nations which I am casting out before you have become defiled. For

the land has become defiled, therefore I have visited its punishment

upon it, so the land has spewed out its inhabitants."

            As the land was "defiled" by the sexual abominations of the

Canaanites, so there was danger of similar defilement by the remar-

riage of a divorced woman to her husband in the case of an interven-

ing marriage. The prohibition was designed to prevent the defile-

ment of the land that God was giving His people as an inheritance.


                                    The Purpose of the Legislation


            What did God intend to accomplish by this law? What was its

purpose in Israelite society?



            Based on the faulty translation of the King James Version, some

have argued that the purpose of this legislation was to ensure that

proper legal procedure was used in the termination of marriage.

Atkinson comments, "This would make public the termination of the

first marriage, and so promote a sense of social responsibility, and

also--and perhaps more importantly--give the divorced woman

rights in law, by protecting her against the capital charge of adul-

tery if she remarried."18 The major oversight by those suggesting

this interpretation is the failure to recognize that the procedure de-

scribed in verses 1-3 is merely descriptive, not prescriptive.



            Murray, among others, has argued that the legislation was de-

signed to discourage divorce.19 As Adams comments, "The whole

point of the four verses in question is to forestall hasty action by

making it impossible to rectify the situation when divorce and re-


            18 Atkinson, To Have and to Hold, 104.

            19 Murray, Divorce, 3-16.

10                    Bibliotheca Sacra / January-March 1992


marriage to another takes place (cf. 1 Cor. 7:11)."20 Since there was a

good possibility of not being able to remarry his former wife, the

husband would be less likely to put his wife away hastily. But one

wonders whether this legislation would deter an angry husband.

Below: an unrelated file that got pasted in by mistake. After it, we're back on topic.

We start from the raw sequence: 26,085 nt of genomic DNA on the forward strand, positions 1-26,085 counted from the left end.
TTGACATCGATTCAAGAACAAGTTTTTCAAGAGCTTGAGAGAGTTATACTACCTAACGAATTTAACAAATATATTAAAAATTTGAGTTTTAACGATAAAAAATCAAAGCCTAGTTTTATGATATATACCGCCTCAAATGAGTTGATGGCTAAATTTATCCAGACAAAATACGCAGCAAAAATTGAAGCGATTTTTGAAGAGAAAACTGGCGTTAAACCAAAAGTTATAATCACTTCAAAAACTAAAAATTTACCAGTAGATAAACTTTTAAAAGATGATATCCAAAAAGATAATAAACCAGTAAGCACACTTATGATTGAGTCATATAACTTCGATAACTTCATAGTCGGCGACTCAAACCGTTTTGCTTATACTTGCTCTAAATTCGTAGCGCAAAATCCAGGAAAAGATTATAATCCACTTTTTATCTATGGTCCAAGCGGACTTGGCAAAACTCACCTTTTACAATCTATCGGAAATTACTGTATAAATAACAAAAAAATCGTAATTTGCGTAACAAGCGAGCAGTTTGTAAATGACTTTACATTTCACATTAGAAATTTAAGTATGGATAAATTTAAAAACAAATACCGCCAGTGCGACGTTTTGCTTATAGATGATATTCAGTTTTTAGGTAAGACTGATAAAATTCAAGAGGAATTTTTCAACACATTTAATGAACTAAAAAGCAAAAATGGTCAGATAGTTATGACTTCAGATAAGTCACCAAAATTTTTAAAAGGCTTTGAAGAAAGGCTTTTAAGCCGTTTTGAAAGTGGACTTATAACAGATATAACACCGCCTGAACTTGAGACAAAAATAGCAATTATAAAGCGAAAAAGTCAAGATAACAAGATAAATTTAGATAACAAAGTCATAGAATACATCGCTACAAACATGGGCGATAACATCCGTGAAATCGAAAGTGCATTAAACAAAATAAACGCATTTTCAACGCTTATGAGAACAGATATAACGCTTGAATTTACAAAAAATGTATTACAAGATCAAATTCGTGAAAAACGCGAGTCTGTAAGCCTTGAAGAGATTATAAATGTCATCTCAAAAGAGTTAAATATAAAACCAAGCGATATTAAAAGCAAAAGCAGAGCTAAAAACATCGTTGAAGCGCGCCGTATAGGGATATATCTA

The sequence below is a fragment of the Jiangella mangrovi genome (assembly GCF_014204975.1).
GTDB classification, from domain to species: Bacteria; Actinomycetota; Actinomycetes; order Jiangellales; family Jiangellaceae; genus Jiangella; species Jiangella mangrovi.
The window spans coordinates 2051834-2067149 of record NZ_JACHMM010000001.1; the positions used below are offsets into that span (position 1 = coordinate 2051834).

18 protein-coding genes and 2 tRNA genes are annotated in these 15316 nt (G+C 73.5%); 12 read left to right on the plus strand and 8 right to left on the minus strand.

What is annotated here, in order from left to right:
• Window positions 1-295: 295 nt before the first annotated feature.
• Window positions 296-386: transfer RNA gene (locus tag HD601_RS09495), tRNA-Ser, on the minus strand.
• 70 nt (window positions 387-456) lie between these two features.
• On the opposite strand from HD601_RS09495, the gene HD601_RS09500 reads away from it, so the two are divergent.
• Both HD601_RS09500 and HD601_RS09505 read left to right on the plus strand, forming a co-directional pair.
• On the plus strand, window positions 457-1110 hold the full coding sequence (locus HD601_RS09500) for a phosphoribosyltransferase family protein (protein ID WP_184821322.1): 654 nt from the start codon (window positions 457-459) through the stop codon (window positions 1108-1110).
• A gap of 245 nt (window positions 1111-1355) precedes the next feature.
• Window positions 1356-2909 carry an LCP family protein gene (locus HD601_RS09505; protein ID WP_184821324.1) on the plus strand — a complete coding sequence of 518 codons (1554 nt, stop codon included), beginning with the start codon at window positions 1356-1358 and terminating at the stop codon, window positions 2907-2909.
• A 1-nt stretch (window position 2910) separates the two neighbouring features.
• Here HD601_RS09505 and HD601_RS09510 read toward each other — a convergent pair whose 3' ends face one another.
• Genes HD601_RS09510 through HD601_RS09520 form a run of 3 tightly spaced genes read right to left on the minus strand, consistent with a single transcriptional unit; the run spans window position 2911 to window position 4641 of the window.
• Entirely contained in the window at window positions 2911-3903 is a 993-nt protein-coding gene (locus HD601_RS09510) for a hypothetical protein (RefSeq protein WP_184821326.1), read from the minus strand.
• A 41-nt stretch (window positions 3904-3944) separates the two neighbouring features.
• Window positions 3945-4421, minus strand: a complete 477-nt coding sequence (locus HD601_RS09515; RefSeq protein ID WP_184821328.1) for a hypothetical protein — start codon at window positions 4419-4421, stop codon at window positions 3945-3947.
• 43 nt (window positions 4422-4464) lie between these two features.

Craigie follows this viewpoint, but with a slightly different

perspective. He suggests that Deuteronomy 24:1-4 applied certain

restrictions on divorce to prevent it from becoming "too easy." If

abused, divorce and remarriage "would become a 'legal' form of com-

mitting adultery."21

            While this view has merit, it has been pointed out by Thompson

that the major deterrent to divorce in the biblical period was finan-

cial. Usually the husband forfeited the dowry when divorcing his

wife and sometimes had to make divorce payments as well.22



            In a lecture delivered at the University of Oxford on remarriage

in Jewish Law, Yaron suggested that Deuteronomy 24:1-4 was de-

signed to protect the second marriage.23

            When the divorcee has married another man, we have before us the

            possibility of tension within the "triangle" which has come into being.

            The first husband may wish to get back his wife, having repented of

            dismissing her, the wife may draw comparisons between her two hus-

            bands unfavourable to the second one, and may indulge in overtures

            disruptive of the second marriage. Or, nothing of the kind may have

            actually happened, but the second husband may go through agonies of

            jealousy and apprehension, making life a hell for the wife also. All

            these possibilities are avoided once the reunion is prevented.24


The explanation seems at first convincing. But the view fails to ex-

plain why the rule would apply after the death of the second hus-

band when the second marriage would no longer be in jeopardy.25



            Wenham has noted that the reasons the husband should not

take back his former wife--defilement, abomination, and pollution


            20 Jay E. Adams, Marriage, Divorce and Remarriage in the Bible (Phillipsburg, NJ:

Presbyterian & Reformed, 1980), 62; J. Carl Laney, The Divorce Myth (Minneapolis:

Bethany House, 1981),32.

            21 Craigie, The Book of Deuteronomy, 305.

            22 J. A. Thompson, Deuteronomy (Downers Grove, IL: InterVarsity, 1974),244.

            23 R. Varon, "The Restoration of Marriage," Journal of Jewish Studies 17 (1966): 1-11.

            24 Ibid., 8.

            25 C. M. Carmichael, The Laws of Deuteronomy (Ithaca, NY: Cornell University

Press, 1974), 205.

            Deuteronomy 24:1-4 and the Issue of Divorce                  11

of the land--occur repeatedly in connection with the sexual offenses

listed in Leviticus 18 and 20.26

            As background for his viewpoint, Wenham argues that marriage

establishes a close and lasting "one flesh" (Gen. 2:24) relationship

that does not terminate with divorce. From a biblical perspective,

marital intercourse makes a man and wife as closely related as par-

ents and children. If a man may not marry his sister-in-law because

she has in effect become his sister (Lev. 18:16; 20:21), may he re-

marry his former wife?

            According to Wenham, Deuteronomy 24:1-4 uses the logic of

incest laws to prohibit the restoration of the first marriage. If a di-

vorced couple should come together again after an intervening mar-

riage, it would be as bad as a man marrying his sister. To reconstitute

the first marriage would be a "type of incest," which is explicitly

prohibited in Leviticus 18:6-18.27 Wenham's view has support from

the greater context of levitical law and has been favorably re-

viewed.28 This view is an intriguing explanation for the prohibition

against remarriage to one's original partner following divorce.

            The major difficulty with this view is that it seems to reach be-